Quivre is an online kink quiz that lets any two users safely and accurately see how sexually compatible they are. And if both users give consent, it lets them each see the kinks/desires/fantasies they both share.
It's free, and runs in any web browser (mobile or desktop).
Data on Quivre can be kept encrypted for maximum privacy and security.
There's a (somewhat dated) tutorial/demo video here.
Or: what makes it interesting/unique/noteworthy?
Genuine potential to go big. This is a real problem space with significant mainstream potential. But the problem remains mostly unsolved: several previous attempts (incl. Mojo Upgrade, We Should Try It) have tended to be quite rough, and none has yet managed to attract mainstream attention.
It's just a matter of time (and finding the right approach) before something does. So Quivre's trying a number of new things in this space- incl. bringing a new level of polish, security, and class; plus a unique viral element (in the form of publicly-sharable "Quivre codes". Users can share their Quivre code on any dating app (e.g. Tinder) to immediately and safely see how sexually compatible they are (how many compatible desires they have, etc.).
Quivre offers a genuinely unique full-encryption privacy model that offers unprecedented data security.
A simple litmus test: any site or app that allows any way to reset a forgotten password is demonstrably not using encryption in this way. Which means that the developers can see your data, and your data may be at risk of leaks in the event of a security breach. Quivre's been designed from the ground-up to do better.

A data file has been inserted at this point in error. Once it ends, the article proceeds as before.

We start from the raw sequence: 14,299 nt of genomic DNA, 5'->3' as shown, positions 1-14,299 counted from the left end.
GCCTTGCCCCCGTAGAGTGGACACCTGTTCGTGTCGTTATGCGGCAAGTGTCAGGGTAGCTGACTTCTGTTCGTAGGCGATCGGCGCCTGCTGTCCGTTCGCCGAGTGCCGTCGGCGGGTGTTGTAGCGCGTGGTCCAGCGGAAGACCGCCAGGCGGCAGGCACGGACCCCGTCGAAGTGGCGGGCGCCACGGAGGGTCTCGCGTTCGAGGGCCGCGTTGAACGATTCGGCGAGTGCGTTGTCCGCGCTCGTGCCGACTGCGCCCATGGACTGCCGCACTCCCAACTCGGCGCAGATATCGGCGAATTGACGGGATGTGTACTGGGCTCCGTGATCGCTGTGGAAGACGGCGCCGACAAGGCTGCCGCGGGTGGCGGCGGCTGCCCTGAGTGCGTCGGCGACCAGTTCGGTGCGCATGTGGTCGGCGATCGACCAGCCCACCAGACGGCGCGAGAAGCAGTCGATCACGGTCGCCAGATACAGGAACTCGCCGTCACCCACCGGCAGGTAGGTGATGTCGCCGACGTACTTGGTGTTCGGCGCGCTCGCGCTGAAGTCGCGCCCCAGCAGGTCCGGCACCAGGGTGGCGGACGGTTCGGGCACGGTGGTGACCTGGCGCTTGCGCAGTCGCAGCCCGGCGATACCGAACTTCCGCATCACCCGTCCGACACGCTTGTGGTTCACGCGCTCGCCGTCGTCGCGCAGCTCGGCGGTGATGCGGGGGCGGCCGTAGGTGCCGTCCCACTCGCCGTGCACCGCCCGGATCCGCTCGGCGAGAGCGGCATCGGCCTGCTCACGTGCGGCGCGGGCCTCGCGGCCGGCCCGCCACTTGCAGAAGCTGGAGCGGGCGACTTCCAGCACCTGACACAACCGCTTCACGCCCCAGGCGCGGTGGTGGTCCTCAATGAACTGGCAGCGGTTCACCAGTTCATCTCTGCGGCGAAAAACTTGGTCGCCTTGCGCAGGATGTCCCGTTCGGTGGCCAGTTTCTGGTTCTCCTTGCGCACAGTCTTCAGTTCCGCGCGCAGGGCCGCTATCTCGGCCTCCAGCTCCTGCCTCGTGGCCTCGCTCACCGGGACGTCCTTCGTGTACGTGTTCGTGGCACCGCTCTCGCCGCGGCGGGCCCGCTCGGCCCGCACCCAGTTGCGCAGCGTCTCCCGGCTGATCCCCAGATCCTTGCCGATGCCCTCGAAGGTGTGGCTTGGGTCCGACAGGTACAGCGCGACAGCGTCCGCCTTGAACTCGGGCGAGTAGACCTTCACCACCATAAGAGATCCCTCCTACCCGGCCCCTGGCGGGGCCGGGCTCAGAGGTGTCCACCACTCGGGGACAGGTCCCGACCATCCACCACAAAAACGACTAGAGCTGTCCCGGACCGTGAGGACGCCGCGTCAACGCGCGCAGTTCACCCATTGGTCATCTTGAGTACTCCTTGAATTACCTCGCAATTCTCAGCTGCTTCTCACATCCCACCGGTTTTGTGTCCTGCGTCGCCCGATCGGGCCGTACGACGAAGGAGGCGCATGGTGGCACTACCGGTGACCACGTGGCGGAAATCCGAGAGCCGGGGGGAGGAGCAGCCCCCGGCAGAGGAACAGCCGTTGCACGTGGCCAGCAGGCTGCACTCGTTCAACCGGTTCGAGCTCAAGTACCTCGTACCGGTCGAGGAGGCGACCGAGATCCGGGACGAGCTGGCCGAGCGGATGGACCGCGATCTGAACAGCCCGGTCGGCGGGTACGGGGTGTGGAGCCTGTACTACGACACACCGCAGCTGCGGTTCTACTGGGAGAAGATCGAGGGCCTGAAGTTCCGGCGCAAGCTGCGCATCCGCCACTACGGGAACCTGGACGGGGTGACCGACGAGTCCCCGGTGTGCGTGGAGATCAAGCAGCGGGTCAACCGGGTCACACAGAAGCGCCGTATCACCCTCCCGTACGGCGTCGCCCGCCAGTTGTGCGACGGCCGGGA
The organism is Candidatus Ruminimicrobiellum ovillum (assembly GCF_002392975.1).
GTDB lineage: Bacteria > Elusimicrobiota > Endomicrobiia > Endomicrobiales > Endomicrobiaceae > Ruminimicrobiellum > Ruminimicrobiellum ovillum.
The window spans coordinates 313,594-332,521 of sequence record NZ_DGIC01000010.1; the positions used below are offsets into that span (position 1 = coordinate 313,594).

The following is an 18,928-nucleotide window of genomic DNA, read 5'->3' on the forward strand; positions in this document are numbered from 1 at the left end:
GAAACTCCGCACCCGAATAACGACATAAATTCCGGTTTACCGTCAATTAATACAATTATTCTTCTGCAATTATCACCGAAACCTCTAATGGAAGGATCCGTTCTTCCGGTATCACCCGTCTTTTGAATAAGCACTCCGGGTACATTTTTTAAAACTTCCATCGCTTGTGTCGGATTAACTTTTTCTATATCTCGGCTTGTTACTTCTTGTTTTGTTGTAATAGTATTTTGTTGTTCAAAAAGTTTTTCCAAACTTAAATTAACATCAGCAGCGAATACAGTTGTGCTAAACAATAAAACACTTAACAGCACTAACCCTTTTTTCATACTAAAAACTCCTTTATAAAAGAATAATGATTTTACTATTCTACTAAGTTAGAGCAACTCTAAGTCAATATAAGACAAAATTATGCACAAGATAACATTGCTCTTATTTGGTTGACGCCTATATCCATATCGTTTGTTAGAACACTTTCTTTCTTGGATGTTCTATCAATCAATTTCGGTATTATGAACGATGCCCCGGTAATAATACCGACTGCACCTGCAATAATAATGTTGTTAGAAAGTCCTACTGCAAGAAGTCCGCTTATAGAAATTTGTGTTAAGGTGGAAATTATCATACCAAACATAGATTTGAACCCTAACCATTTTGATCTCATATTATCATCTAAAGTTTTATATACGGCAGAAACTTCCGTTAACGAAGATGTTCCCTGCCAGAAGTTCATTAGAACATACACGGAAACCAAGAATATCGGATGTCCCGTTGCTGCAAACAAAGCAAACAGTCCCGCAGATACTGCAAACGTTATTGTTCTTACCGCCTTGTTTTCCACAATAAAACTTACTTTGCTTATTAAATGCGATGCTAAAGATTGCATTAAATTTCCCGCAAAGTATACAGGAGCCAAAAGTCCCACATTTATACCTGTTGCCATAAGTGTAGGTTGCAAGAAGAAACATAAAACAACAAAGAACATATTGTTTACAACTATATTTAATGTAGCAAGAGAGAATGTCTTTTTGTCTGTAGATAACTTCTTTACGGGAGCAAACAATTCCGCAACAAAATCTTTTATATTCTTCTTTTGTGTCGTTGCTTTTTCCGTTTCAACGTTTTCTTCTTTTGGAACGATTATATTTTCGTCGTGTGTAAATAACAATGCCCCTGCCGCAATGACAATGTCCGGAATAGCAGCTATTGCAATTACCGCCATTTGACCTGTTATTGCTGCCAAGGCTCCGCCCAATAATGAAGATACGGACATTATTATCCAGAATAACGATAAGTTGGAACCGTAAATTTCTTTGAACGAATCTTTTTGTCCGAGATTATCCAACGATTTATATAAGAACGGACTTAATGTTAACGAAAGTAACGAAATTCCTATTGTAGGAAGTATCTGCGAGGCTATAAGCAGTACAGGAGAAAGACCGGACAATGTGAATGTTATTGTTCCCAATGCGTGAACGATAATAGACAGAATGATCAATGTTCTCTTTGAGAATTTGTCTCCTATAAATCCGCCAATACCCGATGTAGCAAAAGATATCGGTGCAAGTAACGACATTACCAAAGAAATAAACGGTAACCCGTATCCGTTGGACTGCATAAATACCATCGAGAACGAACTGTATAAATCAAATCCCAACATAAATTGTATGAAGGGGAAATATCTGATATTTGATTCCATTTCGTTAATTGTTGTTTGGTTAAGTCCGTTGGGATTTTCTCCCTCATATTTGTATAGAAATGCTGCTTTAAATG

In short: a desire for deeper intimacy! People often want the same things, but neither partner knows it because neither parter is brave enough to bring it up. This isn't conjecture; Quivre's internal statistics show that it's a fact, and that the magnitude may be more than many expect.
So how do you get people to open up and communicate more openly about what they want? Well, you can't. At least not at scale, not easily. Because opening up is scary - and for good reasons: there's often real risks involved.
This is where Quivre comes in. It tries to provide a safe way (and honestly, excuse) for couples to start communicating more (and more openly!) about sex and their honest sexual desires.
Ultimately the hope is that Quivre (or something like it) might act as a starting point for deeper, more honest intimate connections between partners - with less anxiety/risk.
Or alternatively stated: deeper intimacy, fewer landmines :-)
Quivre users answer a number of frank, no-holds-barred questions about their honest sexual desires: scoring how much they dis/like certain things.
Once they're done answering the quiz, each user gets a unique "Quivre code" (like qfc3) that they can safely share with a partner, or on any dating/messaging/social app.
When users enter each other's codes, they'll see a measure of their sexual compatibility (e.g. 75%) - based on how well their answers fit.
After matching for sexual compatibility, users may choose to consent to disclosing their specific compatible desires.
And if both users then choose to consent, they'll each see a list of questions that they both responded positively to.
This means that it's possible for users to be completely open about expressing their honest desires without the risk of offending a partner. If one partner desires something the other doesn't, it won't show up.
Quivre is a bootstrapped passion project by , a South African software developer currently living in Berlin.
He's currently working on Quivre part-time, hoping to build it into a sustainable product if there's enough demand. If that happens, an extensive roadmap is planned for expand on the initial concept/protoype.
Write firstname.lastname@example.org for questions, interviews, etc.
You'll get a response right away, directly from the founder- I'm super happy to answer questions and/or provide any other assistance.